Theologians and scholars of the Hebrew Bible have long argued about the historicity of the Exodus, the authorship of the Torah, theodicy, and much else. But all agree that long ago, a small group of people appeared in history to declare that they had been chosen to play an extraordinary role in the world. Because of that declaration, the nations of the world would pay special attention this chosen people. The nations of the world would love them, and the nations of the world would despise them. By blessing the descendants of ancient Israel the nations of the world would be blessed. By cursing the descendants of ancient Israel, the nations of the world would be cursed. Israel—ancient and modern—has always been a small nation, but it has always been at the moral and political center of human affairs. Am Yisrael Chai—the Jewish people lives—is a fact, but what is the theological meaning of this most improbable miracle? Rabbi Meir Soloveichik of Shearith Israel and Yeshiva University’s Straus Center for Torah and Western Thought examines how Jewish history itself illustrates God’s enduring providence.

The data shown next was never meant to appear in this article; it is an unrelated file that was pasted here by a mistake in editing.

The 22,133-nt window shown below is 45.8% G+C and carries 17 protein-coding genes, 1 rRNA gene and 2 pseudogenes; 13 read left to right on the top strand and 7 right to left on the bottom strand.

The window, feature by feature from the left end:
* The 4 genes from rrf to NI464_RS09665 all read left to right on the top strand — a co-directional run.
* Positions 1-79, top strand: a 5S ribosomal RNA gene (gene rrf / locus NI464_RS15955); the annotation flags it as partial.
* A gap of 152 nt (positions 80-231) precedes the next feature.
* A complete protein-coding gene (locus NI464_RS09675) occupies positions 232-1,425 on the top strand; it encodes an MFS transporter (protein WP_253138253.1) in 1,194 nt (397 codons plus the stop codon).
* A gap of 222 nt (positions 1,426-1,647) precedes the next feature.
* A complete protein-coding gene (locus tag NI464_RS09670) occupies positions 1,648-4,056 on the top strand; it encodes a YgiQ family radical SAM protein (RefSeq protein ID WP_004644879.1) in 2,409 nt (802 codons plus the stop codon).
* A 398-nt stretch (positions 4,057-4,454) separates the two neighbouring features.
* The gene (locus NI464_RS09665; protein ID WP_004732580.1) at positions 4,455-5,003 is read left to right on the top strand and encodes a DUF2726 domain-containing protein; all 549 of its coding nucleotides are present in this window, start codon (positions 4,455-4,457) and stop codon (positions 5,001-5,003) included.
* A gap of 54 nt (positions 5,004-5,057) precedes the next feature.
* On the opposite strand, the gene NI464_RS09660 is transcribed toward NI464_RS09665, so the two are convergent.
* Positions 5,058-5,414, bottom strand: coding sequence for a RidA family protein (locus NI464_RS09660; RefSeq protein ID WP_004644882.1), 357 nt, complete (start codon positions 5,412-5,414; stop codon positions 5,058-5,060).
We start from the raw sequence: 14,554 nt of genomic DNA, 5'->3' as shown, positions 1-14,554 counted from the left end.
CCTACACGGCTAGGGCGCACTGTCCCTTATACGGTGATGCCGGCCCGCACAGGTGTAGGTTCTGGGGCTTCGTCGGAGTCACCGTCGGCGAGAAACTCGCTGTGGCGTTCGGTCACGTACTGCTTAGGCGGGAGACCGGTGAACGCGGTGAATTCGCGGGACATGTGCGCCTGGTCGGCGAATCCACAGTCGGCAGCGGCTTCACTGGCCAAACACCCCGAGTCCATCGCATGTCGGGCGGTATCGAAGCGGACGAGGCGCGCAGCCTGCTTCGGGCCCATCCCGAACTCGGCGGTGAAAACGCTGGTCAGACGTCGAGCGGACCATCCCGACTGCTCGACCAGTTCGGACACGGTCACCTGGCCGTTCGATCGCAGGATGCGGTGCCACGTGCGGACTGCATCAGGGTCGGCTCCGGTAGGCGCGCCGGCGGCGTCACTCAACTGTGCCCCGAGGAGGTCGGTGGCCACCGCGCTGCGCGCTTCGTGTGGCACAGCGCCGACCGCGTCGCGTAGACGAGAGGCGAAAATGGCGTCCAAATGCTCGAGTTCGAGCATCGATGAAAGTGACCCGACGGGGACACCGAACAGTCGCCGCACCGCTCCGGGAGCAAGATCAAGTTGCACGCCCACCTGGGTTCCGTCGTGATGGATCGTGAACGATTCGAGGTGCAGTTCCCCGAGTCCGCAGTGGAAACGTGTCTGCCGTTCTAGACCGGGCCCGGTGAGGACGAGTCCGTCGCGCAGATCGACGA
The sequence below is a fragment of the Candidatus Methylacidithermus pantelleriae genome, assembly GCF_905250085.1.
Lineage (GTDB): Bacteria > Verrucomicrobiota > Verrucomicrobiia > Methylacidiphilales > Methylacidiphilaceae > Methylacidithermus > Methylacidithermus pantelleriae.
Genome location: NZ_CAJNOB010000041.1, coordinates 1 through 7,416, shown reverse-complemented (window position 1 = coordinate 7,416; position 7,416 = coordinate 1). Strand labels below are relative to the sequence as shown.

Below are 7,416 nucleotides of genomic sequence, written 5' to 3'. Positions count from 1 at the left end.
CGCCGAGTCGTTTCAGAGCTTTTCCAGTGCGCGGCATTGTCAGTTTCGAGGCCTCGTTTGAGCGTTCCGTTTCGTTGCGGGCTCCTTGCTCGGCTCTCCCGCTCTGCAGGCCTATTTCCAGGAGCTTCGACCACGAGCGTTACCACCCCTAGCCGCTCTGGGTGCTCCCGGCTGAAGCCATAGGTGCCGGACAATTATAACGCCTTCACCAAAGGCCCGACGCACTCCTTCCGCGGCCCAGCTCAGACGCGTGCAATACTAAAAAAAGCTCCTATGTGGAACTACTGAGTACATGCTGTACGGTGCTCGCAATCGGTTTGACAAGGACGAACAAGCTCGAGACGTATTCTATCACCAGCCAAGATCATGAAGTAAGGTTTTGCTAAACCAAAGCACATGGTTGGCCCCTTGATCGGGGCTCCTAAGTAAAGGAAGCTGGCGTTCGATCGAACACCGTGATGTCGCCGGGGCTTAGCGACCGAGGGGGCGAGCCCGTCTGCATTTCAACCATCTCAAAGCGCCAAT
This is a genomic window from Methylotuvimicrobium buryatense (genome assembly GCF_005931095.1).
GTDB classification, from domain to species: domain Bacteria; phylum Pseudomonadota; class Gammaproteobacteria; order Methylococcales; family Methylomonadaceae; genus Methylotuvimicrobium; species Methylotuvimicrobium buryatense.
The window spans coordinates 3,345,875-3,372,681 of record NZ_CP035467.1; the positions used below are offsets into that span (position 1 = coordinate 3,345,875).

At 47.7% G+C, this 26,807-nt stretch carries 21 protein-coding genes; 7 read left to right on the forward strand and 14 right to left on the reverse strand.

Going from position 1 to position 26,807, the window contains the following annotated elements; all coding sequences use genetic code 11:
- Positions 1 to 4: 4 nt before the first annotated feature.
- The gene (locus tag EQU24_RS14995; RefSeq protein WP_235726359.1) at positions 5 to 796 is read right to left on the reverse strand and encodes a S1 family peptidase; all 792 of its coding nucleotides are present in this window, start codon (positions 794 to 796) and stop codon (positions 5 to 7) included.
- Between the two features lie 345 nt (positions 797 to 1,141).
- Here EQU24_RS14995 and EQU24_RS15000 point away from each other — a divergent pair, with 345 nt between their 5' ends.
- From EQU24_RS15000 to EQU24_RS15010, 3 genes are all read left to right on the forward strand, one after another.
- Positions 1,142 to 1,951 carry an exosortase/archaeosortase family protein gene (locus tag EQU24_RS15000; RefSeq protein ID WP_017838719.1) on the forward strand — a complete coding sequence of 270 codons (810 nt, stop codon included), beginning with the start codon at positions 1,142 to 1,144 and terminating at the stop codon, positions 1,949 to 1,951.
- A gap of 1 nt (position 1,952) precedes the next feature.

Rabbi Meir Y. Soloveichik

Meir Y. Soloveichik is Director of the Zahava and Moshael Straus Center for Torah and Western Thought at Yeshiva University and the Rabbi of Congregation Shearith Israel, the oldest Jewish congregation in the United States. Prior to this, Rabbi Soloveichik served as Associate Rabbi at Congregation Kehilath Jeshurun in Manhattan. Rabbi Soloveichik has lectured throughout the United States, in Europe, and in Israel to both Jewish and non-Jewish audiences on topics relating to Jewish theology, bioethics, wartime ethics, and Jewish-Christian relations. His essays on these subjects have appeared in Mosaic, the Wall Street JournalCommentaryFirst Things, Azure, Tradition, and the Torah U-Madda Journal. In August 2012, he gave the invocation at the opening session of the Republican National Convention in Tampa, Florida. He is the son of Rabbi Eliyahu Soloveichik, grandson of the late Rabbi Ahron Soloveichik, and the great nephew of the late Rabbi Joseph B. Soloveitchik.